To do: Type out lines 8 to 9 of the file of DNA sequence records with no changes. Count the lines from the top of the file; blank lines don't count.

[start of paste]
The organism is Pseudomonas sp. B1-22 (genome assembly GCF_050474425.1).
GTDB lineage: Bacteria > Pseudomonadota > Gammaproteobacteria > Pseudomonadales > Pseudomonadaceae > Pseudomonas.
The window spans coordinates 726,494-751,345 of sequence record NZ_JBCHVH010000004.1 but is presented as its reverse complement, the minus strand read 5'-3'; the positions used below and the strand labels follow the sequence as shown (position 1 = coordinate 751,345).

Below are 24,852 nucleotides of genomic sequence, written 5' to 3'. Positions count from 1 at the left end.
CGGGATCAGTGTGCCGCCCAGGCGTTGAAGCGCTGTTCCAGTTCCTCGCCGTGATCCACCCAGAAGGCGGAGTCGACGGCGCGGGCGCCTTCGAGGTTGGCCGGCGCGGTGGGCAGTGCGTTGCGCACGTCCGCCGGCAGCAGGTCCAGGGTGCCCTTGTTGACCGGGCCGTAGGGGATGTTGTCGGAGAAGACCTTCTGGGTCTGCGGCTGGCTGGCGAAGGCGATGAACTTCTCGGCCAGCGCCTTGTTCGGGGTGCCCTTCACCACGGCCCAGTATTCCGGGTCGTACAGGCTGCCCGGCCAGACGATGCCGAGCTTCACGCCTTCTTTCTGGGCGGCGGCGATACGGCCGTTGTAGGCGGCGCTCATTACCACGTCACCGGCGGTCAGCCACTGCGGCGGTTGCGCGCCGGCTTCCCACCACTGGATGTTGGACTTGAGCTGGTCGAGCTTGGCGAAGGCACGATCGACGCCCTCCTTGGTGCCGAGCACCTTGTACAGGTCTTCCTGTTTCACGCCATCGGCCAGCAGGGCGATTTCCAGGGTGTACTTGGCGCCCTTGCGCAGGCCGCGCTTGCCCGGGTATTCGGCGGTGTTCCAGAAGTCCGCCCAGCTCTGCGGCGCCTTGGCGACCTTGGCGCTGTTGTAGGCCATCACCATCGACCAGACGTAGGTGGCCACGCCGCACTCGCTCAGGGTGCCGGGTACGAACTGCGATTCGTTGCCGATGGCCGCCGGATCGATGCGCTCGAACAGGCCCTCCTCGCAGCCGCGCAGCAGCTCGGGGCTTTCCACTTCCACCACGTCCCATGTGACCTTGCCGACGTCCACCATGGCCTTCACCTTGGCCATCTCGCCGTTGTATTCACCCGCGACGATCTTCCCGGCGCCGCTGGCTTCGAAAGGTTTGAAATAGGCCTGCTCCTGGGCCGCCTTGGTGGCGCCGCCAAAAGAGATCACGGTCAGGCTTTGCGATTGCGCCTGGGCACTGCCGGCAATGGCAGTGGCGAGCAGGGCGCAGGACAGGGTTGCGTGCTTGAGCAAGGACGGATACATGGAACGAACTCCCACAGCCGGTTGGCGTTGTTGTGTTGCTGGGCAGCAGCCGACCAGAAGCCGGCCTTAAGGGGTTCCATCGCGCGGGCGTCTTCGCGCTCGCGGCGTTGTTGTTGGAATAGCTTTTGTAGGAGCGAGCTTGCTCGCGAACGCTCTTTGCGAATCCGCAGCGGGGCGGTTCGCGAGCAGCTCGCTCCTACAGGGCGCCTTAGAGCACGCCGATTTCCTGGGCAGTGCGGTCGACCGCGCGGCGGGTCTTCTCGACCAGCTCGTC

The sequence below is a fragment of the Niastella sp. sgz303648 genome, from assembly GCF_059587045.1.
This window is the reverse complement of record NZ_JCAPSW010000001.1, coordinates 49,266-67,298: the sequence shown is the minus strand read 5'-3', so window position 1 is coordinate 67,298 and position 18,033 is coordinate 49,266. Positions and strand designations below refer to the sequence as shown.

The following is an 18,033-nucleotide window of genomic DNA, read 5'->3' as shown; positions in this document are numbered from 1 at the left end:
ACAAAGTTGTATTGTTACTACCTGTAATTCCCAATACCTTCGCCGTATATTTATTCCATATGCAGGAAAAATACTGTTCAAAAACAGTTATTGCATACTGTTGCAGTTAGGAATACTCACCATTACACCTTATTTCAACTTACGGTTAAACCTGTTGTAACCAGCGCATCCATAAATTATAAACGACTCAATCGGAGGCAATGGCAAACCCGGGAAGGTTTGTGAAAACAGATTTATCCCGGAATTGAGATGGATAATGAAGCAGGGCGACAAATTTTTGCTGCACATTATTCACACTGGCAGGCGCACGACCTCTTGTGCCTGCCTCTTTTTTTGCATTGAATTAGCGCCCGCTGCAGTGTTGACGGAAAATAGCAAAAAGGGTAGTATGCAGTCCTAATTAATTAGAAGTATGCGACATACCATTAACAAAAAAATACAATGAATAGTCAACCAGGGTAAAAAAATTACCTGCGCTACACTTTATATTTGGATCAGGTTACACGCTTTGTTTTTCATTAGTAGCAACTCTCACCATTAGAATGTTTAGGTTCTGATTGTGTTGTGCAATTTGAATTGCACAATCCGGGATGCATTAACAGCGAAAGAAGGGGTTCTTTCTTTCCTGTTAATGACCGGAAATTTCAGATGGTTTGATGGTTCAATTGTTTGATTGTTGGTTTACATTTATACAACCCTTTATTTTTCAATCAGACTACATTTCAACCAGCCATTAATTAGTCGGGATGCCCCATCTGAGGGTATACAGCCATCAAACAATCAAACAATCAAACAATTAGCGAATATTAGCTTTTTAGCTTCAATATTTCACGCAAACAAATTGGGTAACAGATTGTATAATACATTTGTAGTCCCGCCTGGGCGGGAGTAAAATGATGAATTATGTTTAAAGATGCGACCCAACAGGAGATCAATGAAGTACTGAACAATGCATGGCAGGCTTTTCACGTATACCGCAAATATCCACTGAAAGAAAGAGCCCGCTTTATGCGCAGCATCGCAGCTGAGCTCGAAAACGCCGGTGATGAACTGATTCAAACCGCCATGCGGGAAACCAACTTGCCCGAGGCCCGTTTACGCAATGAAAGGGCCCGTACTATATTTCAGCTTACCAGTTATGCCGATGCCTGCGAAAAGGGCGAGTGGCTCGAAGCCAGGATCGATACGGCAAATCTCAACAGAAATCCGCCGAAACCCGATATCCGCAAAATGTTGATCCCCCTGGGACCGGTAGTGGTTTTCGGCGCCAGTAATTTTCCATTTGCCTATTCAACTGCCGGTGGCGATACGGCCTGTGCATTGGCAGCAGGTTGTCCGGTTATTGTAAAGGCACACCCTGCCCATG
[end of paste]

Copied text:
The following is an 18,033-nucleotide window of genomic DNA, read 5'->3' as shown; positions in this document are numbered from 1 at the left end:
ACAAAGTTGTATTGTTACTACCTGTAATTCCCAATACCTTCGCCGTATATTTATTCCATATGCAGGAAAAATACTGTTCAAAAACAGTTATTGCATACTGTTGCAGTTAGGAATACTCACCATTACACCTTATTTCAACTTACGGTTAAACCTGTTGTAACCAGCGCATCCATAAATTATAAACGACTCAATCGGAGGCAATGGCAAACCCGGGAAGGTTTGTGAAAACAGATTTATCCCGGAATTGAGATGGATAATGAAGCAGGGCGACAAATTTTTGCTGCACATTATTCACACTGGCAGGCGCACGACCTCTTGTGCCTGCCTCTTTTTTTGCATTGAATTAGCGCCCGCTGCAGTGTTGACGGAAAATAGCAAAAAGGGTAGTATGCAGTCCTAATTAATTAGAAGTATGCGACATACCATTAACAAAAAAATACAATGAATAGTCAACCAGGGTAAAAAAATTACCTGCGCTACACTTTATATTTGGATCAGGTTACACGCTTTGTTTTTCATTAGTAGCAACTCTCACCATTAGAATGTTTAGGTTCTGATTGTGTTGTGCAATTTGAATTGCACAATCCGGGATGCATTAACAGCGAAAGAAGGGGTTCTTTCTTTCCTGTTAATGACCGGAAATTTCAGATGGTTTGATGGTTCAATTGTTTGATTGTTGGTTTACATTTATACAACCCTTTATTTTTCAATCAGACTACATTTCAACCAGCCATTAATTAGTCGGGATGCCCCATCTGAGGGTATACAGCCATCAAACAATCAAACAATCAAACAATTAGCGAATATTAGCTTTTTAGCTTCAATATTTCACGCAAACAAATTGGGTAACAGATTGTATAATACATTTGTAGTCCCGCCTGGGCGGGAGTAAAATGATGAATTATGTTTAAAGATGCGACCCAACAGGAGATCAATGAAGTACTGAACAATGCATGGCAGGCTTTTCACGTATACCGCAAATATCCACTGAAAGAAAGAGCCCGCTTTATGCGCAGCATCGCAGCTGAGCTCGAAAACGCCGGTGATGAACTGATTCAAACCGCCATGCGGGAAACCAACTTGCCCGAGGCCCGTTTACGCAATGAAAGGGCCCGTACTATATTTCAGCTTACCAGTTATGCCGATGCCTGCGAAAAGGGCGAGTGGCTCGAAGCCAGGATCGATACGGCAAATCTCAACAGAAATCCGCCGAAACCCGATATCCGCAAAATGTTGATCCCCCTGGGACCGGTAGTGGTTTTCGGCGCCAGTAATTTTCCATTTGCCTATTCAACTGCCGGTGGCGATACGGCCTGTGCATTGGCAGCAGGTTGTCCGGTTATTGTAAAGGCACACCCTGCCCATG